Researchers Say They Can Predict Terrorist Behavior With More Than 90% Accuracy
Research scientists have devised a new framework that allows them to predict future terrorist actions with more than 90 percent accuracy.
Researchers at Binghamton University, State University of New York, created the Network Pattern Recognition (NEPAR) Framework. NEPAR is a comprehensive system which can predict a terrorist’s future activity by defining and analyzing useful patterns of attack. By recognizing terrorist behaviors, the framework can help detect and prevent terrorist behaviors.
While U.S. intelligence agencies are remarkably capable, they cannot always use social media and telecommunications to discover future terrorist attacks. The NEPAR Framework helps fill the gap.
“Terrorists are learning, but they don’t know they are learning. If we can’t monitor them through social media or other technologies, we need to understand the patterns. Our framework works to define which metrics are important,” Binghamton University Ph.D student Salih Tutun told PsyPost in an article published Thursday.
Tatun examined similarities between terrorist attacks, such as those in Paris in 2015 and Sept. 11, 2001, for example. He then created networks by determining if there is any relationship.
“Maybe one attack in the past and another attack have a big relationship, but nobody knows. We tried to extract this information,” he explained.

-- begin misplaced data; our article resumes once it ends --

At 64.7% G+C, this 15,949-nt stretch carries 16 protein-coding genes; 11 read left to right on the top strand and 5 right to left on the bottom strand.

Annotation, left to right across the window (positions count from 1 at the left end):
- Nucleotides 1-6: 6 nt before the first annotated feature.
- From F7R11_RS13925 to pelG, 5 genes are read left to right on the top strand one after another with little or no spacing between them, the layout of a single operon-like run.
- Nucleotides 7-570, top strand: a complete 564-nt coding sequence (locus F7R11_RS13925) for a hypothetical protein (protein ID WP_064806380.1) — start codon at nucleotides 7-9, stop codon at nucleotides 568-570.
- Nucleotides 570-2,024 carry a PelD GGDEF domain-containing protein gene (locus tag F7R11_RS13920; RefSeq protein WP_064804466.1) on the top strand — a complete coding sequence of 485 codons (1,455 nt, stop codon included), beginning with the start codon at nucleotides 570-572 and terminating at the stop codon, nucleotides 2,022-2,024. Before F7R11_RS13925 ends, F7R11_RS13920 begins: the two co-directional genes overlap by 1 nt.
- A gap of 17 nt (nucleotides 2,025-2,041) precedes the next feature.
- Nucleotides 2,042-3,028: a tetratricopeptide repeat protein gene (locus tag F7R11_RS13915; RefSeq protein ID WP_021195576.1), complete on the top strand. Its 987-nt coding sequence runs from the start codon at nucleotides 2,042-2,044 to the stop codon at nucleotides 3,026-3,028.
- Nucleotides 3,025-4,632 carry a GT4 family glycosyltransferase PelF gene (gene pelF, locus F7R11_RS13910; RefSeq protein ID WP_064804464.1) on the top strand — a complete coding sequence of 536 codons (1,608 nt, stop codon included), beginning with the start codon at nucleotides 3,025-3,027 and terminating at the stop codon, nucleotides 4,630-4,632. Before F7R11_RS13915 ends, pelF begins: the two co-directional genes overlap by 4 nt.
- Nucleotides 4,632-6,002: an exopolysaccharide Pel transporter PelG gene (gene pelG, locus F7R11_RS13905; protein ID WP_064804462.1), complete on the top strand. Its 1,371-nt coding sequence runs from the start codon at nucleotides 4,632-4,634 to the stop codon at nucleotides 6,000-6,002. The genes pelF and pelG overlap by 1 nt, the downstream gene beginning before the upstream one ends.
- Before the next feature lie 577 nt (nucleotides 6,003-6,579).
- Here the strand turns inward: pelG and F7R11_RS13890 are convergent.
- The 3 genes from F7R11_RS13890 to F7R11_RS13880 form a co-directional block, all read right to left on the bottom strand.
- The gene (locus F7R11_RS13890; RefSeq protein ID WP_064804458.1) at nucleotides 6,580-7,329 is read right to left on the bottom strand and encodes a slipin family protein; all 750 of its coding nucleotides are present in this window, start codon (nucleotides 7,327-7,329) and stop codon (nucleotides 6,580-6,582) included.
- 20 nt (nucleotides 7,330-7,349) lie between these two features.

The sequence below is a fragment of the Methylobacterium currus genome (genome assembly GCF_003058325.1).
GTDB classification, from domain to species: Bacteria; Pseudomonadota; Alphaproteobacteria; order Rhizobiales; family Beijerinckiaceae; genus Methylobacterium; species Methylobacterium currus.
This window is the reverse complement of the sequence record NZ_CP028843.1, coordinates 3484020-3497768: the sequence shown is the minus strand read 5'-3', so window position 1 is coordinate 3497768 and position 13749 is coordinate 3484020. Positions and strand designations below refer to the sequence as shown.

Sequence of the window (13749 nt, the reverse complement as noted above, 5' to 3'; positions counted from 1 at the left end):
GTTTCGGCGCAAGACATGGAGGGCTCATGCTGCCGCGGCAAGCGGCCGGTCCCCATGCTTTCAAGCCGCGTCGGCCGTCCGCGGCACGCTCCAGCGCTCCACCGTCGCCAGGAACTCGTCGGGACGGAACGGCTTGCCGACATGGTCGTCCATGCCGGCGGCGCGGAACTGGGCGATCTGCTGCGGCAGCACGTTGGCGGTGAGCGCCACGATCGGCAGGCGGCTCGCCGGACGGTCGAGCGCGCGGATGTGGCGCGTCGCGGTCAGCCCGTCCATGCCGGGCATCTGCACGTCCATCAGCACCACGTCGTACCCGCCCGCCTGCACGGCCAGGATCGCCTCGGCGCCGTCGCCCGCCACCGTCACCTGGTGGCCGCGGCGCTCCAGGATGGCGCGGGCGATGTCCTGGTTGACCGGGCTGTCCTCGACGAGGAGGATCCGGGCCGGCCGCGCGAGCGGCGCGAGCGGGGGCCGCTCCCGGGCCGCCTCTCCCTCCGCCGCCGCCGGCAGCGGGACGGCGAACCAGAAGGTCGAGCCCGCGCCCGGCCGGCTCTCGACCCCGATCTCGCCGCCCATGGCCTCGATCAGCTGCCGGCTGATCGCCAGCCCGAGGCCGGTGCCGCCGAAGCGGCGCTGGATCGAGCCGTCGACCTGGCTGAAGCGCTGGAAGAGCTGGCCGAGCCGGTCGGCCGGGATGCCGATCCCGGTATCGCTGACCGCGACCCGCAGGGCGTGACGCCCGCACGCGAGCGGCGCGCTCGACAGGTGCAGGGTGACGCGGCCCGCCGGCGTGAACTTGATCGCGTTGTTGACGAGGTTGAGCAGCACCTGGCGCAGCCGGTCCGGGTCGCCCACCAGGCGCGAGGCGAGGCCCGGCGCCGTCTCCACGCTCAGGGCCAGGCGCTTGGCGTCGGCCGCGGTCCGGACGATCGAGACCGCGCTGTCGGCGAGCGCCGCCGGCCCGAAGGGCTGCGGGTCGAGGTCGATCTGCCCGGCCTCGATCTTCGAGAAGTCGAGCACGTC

Tutun, assisted by Systems Science and Industrial Engineering department head Mohammad Khasawneh, developed the framework by examining data on more than 150, 000 terrorist attacks between 1970 and 2015. He calculated the relationships among terrorist attacks, such as attack time and weapon type, and detected terrorist behaviors. The network uses the relationships between past terrorist attacks to uncover futures ones. When compared with the results of existing data, the new framework successfully predicted the characteristics of attacks with more than 90 percent accuracy.
Tutun’s new method is revolutionary, as past terrorist research has generally focused on the behavior of singular terrorists. Armed with the NEPAR, officials could implement policies to help defend against future attacks.
“Predicting terrorist events is a dream, but protecting some area by using patterns is a reality. If you know the patterns, you can reduce the risks,” said Tutun. “It’s not about predicting, it’s about understanding.”
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